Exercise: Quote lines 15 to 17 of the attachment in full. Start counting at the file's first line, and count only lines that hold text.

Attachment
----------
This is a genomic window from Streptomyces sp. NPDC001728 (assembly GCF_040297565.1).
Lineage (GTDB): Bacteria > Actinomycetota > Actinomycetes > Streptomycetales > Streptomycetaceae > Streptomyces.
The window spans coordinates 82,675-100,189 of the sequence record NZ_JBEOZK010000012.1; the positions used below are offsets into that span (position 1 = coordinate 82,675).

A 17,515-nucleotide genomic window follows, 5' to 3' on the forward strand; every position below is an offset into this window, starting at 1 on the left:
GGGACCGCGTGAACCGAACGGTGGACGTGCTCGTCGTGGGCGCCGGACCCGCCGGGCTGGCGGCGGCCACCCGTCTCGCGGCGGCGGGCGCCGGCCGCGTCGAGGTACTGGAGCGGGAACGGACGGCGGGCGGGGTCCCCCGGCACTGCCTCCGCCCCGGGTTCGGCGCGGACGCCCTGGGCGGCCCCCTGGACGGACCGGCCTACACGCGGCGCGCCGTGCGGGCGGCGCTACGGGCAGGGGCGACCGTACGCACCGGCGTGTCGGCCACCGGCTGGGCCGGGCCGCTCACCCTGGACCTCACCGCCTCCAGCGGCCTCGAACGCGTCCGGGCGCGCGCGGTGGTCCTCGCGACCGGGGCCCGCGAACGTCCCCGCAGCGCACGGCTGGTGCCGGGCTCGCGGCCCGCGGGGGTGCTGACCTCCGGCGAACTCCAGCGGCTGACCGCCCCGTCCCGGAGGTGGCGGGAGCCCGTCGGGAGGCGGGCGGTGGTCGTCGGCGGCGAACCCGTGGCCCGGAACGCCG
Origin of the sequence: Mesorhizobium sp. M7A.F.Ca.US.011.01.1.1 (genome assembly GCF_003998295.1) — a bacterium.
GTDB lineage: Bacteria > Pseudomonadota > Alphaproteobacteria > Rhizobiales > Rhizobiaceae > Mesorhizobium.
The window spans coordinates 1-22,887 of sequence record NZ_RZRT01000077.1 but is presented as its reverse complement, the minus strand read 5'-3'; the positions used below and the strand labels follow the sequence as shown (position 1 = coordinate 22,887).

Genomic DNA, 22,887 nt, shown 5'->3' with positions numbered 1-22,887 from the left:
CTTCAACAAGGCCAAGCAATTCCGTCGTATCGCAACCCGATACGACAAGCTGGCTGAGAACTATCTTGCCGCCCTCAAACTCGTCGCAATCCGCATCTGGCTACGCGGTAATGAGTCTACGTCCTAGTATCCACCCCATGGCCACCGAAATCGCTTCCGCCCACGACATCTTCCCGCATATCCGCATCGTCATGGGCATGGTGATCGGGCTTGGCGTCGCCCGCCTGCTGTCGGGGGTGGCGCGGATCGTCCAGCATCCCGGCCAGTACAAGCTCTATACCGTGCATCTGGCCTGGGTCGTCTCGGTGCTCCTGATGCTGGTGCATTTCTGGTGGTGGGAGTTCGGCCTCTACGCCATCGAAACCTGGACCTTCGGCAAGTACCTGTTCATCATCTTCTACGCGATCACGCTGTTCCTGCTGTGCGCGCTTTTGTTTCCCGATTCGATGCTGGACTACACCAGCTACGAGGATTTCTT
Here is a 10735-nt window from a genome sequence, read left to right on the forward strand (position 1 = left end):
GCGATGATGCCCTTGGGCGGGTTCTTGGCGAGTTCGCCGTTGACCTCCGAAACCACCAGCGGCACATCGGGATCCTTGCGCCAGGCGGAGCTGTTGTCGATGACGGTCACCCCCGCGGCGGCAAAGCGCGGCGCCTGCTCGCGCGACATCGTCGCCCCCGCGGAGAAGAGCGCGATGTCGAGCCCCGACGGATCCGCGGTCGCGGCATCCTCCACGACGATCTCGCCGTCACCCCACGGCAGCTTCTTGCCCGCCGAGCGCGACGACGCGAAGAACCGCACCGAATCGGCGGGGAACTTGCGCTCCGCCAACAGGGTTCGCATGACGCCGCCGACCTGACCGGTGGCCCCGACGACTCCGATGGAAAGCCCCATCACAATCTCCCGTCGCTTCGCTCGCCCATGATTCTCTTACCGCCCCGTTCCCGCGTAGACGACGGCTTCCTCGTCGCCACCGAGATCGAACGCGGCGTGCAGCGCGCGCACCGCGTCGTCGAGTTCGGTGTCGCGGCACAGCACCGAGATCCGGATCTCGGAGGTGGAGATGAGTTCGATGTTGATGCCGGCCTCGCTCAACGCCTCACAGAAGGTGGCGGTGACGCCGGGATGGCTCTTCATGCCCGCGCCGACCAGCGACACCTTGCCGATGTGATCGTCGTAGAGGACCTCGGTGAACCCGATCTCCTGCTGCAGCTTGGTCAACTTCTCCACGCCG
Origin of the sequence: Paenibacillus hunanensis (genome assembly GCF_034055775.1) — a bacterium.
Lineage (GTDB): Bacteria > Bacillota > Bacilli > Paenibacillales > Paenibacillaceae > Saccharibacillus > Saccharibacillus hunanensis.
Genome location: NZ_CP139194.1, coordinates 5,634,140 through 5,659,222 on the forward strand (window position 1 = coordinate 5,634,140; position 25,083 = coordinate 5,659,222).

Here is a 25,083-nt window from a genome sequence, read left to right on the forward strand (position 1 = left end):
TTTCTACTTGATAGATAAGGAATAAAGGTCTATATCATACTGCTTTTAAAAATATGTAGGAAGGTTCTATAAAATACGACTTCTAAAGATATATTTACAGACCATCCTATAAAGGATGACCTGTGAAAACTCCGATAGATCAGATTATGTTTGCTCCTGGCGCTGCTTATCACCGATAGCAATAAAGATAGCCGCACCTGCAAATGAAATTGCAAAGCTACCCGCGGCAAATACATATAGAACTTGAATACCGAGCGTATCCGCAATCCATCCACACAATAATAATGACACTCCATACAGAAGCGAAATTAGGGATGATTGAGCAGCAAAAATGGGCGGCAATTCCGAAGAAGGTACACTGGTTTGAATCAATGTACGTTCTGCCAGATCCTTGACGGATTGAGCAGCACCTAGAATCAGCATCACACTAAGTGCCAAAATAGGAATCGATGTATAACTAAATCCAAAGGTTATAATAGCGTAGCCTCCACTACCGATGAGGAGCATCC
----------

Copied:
Genome location: NZ_CP139194.1, coordinates 5,634,140 through 5,659,222 on the forward strand (window position 1 = coordinate 5,634,140; position 25,083 = coordinate 5,659,222).

Here is a 25,083-nt window from a genome sequence, read left to right on the forward strand (position 1 = left end):
TTTCTACTTGATAGATAAGGAATAAAGGTCTATATCATACTGCTTTTAAAAATATGTAGGAAGGTTCTATAAAATACGACTTCTAAAGATATATTTACAGACCATCCTATAAAGGATGACCTGTGAAAACTCCGATAGATCAGATTATGTTTGCTCCTGGCGCTGCTTATCACCGATAGCAATAAAGATAGCCGCACCTGCAAATGAAATTGCAAAGCTACCCGCGGCAAATACATATAGAACTTGAATACCGAGCGTATCCGCAATCCATCCACACAATAATAATGACACTCCATACAGAAGCGAAATTAGGGATGATTGAGCAGCAAAAATGGGCGGCAATTCCGAAGAAGGTACACTGGTTTGAATCAATGTACGTTCTGCCAGATCCTTGACGGATTGAGCAGCACCTAGAATCAGCATCACACTAAGTGCCAAAATAGGAATCGATGTATAACTAAATCCAAAGGTTATAATAGCGTAGCCTCCACTACCGATGAGGAGCATCC